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This study examined the relationship among beliefs about grades and teaching goals of college faculty, along with the extent to which there exist systematic differences among the academic disciplines with respect to these beliefs and goals. A national sample of 442 undergraduate teaching faculty responded to a survey asking them to rate the importance of 6 clusters of teaching goals. The survey also measured orientations toward a preference for norm-referenced or criterion-referenced grading, and beliefs about using grades to sort and select students on the basis of achievement. The results indicated that faculty in hard, pure disciplines (such as math and science) tended to believe more strongly in the gatekeeping function of grades (the sorting and selecting of students) than did faculty in soft, applied life disciplines (such as education) and soft, pure, nonlife disciplines (such as history). Faculty who viewed their primary role as one of teaching students subject matter facts and principles held stronger gatekeeping attitudes than did faculty who identified their primary teaching role as one of fostering student development and personal growth. (Contains 14 references.) (MDM)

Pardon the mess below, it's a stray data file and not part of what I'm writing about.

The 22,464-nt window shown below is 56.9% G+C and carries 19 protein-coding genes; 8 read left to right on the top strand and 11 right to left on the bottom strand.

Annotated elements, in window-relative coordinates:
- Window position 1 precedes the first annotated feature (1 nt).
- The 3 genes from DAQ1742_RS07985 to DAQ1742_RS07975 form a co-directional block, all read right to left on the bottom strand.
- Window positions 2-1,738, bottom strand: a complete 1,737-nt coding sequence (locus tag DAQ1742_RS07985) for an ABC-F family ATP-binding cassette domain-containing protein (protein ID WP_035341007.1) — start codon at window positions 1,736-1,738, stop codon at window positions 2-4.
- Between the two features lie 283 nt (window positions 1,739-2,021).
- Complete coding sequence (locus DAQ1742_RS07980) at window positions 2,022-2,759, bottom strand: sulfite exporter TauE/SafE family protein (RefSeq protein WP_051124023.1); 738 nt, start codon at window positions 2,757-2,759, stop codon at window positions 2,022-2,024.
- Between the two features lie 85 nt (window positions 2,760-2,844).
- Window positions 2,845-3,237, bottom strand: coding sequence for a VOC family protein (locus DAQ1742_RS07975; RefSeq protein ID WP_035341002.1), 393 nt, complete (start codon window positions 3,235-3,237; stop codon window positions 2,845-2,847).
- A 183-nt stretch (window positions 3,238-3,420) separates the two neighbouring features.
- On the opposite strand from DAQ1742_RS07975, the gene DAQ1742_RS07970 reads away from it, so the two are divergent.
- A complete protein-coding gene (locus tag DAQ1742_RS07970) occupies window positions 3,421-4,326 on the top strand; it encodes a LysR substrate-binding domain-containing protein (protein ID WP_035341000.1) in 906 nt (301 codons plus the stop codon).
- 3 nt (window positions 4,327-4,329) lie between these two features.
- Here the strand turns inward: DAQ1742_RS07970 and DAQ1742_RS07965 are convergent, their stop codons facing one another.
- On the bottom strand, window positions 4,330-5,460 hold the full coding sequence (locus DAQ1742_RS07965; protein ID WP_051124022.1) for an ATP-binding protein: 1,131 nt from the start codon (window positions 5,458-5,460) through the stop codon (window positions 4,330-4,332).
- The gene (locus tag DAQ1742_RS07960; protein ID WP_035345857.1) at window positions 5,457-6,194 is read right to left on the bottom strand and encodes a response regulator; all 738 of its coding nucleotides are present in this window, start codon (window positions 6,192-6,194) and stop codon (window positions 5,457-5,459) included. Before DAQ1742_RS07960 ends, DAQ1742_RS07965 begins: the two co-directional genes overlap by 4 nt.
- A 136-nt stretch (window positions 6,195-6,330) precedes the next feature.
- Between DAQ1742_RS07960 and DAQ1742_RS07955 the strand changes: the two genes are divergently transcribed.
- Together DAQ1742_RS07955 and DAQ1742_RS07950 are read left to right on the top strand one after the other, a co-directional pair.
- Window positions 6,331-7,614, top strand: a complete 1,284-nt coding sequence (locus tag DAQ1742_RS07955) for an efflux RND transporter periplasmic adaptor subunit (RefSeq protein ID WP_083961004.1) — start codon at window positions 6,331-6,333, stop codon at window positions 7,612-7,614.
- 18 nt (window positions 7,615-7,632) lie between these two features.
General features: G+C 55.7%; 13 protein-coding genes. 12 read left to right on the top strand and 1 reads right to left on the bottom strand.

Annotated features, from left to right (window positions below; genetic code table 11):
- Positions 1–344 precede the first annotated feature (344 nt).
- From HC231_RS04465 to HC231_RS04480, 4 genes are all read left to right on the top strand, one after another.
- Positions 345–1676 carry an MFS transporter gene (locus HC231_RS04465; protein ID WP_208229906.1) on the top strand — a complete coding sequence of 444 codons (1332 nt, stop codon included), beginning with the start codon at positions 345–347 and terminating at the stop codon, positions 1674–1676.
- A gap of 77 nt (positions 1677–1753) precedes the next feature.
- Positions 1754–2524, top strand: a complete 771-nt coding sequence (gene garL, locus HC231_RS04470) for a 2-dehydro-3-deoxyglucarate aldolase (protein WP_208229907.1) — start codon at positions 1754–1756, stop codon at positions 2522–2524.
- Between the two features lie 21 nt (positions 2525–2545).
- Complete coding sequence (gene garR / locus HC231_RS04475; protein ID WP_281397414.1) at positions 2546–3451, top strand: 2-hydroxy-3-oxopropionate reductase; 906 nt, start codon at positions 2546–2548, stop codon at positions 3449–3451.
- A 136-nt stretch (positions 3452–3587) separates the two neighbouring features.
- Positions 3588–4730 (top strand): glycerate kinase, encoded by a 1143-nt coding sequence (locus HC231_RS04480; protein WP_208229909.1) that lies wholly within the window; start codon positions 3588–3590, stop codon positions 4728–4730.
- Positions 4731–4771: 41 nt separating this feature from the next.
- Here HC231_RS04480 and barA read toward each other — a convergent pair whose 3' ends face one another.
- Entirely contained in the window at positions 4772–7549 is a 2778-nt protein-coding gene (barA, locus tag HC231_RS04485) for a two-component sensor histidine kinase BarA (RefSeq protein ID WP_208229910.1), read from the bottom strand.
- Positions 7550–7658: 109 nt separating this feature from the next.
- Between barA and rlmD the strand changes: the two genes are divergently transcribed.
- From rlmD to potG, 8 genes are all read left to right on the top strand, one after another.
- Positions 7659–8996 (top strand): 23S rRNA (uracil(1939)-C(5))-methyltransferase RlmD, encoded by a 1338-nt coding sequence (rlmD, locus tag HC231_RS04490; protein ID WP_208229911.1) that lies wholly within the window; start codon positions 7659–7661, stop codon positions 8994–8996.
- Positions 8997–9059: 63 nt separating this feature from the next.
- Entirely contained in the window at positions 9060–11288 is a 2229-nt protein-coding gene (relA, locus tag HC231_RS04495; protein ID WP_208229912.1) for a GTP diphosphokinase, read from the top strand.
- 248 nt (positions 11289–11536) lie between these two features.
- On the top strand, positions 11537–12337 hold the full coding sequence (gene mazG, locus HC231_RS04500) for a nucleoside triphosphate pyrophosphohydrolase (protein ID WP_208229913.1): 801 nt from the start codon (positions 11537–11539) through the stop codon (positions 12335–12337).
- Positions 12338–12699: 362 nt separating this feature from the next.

Descriptors: College Faculty, Educational Attitudes, Educational Objectives, Educational Philosophy, Grading, Higher Education, Individual Development, Intellectual Disciplines, Student Evaluation, Surveys, Teaching Methods, Undergraduate Study











Autor: Barnes, Laura L. B.; Bull, Kay S.; Campbell, N. Jo; Perry, Katye M.

Fuente: https://eric.ed.gov/?q=a&ft=on&ff1=dtySince_1992&pg=10646&id=ED420223







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